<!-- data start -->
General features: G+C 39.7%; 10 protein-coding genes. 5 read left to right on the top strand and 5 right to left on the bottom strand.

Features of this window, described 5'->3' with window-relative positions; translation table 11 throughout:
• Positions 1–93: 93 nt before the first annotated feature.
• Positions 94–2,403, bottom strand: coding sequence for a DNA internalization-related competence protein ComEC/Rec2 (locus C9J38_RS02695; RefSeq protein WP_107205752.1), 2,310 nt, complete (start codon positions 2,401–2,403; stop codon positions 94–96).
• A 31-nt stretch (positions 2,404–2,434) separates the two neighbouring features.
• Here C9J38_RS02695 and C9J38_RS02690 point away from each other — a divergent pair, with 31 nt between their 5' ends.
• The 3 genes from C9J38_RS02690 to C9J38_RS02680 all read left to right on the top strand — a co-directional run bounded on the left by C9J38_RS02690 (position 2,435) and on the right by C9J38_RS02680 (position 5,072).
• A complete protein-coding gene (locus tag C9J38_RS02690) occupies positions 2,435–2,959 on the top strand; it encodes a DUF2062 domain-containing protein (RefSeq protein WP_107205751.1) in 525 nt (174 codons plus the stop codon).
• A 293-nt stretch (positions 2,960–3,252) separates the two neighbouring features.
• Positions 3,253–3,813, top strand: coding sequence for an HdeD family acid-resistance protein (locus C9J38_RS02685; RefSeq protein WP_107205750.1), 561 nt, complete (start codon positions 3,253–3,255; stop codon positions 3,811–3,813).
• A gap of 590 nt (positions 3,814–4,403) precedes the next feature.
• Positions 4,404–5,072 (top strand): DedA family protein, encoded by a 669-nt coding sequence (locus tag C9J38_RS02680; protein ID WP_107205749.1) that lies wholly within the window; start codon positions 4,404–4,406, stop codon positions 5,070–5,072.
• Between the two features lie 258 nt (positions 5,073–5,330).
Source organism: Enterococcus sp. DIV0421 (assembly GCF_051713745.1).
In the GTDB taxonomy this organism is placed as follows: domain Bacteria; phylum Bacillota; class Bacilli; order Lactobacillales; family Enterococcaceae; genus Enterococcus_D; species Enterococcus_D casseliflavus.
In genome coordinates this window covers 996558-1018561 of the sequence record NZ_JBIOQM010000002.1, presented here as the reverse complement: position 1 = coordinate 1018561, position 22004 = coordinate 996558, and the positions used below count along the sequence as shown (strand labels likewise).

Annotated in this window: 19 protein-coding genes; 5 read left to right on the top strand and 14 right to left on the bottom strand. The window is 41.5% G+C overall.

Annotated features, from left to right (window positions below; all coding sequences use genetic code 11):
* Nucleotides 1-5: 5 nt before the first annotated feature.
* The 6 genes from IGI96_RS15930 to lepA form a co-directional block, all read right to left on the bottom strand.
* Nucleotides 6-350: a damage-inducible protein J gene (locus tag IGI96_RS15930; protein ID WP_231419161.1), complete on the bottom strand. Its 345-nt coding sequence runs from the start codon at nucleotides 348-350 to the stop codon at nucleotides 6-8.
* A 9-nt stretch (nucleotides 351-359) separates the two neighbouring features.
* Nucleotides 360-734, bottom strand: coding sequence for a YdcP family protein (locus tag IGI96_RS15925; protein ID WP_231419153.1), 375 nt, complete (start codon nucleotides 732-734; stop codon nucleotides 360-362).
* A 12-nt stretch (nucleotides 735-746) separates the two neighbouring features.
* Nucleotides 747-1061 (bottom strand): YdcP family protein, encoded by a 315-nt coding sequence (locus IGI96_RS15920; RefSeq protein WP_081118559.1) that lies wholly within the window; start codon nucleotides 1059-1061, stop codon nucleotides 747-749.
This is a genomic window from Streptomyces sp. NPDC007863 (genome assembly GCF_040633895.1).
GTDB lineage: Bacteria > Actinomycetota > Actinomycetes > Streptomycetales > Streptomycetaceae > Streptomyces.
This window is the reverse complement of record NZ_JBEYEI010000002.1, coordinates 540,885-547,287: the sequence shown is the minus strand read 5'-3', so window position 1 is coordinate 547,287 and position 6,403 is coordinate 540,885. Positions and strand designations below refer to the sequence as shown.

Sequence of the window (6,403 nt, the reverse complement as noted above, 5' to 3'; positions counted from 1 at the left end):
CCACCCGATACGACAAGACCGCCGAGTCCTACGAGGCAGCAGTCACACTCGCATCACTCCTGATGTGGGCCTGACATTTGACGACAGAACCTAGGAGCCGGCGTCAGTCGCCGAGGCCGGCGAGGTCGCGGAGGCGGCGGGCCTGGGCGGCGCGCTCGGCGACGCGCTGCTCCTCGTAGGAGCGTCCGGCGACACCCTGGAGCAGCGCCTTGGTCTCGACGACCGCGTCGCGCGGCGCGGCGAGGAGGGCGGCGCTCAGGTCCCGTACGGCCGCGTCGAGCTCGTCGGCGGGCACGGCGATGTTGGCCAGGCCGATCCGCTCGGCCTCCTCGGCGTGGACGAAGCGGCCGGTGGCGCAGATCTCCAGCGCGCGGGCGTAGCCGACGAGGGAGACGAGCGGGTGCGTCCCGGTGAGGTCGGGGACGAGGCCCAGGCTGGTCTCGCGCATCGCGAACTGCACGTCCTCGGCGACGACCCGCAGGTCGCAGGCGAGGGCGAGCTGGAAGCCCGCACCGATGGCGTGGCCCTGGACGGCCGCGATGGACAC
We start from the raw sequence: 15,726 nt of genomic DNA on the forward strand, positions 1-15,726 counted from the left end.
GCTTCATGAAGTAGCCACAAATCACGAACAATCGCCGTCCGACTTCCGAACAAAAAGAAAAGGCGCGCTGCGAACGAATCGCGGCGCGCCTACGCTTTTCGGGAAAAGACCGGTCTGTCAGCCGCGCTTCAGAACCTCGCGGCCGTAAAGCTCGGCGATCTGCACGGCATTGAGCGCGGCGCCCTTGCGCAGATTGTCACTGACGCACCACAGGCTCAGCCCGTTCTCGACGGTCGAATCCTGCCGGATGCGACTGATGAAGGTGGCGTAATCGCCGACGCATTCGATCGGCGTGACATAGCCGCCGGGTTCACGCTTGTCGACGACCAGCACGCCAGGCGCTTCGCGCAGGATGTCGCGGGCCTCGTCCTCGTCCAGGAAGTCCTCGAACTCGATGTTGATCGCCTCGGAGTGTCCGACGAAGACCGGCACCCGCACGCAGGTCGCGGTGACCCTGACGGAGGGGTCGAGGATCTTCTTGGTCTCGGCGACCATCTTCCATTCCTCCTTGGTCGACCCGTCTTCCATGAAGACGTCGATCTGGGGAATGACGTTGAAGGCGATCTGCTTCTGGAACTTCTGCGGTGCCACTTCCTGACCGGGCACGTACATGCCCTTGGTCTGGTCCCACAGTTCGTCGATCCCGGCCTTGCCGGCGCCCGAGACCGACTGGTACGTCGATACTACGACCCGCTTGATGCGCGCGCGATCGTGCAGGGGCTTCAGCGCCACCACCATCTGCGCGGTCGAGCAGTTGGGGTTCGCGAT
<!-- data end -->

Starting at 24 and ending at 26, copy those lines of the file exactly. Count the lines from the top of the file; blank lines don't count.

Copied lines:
* A 12-nt stretch (nucleotides 735-746) separates the two neighbouring features.
* Nucleotides 747-1061 (bottom strand): YdcP family protein, encoded by a 315-nt coding sequence (locus IGI96_RS15920; RefSeq protein WP_081118559.1) that lies wholly within the window; start codon nucleotides 1059-1061, stop codon nucleotides 747-749.
This is a genomic window from Streptomyces sp. NPDC007863 (genome assembly GCF_040633895.1).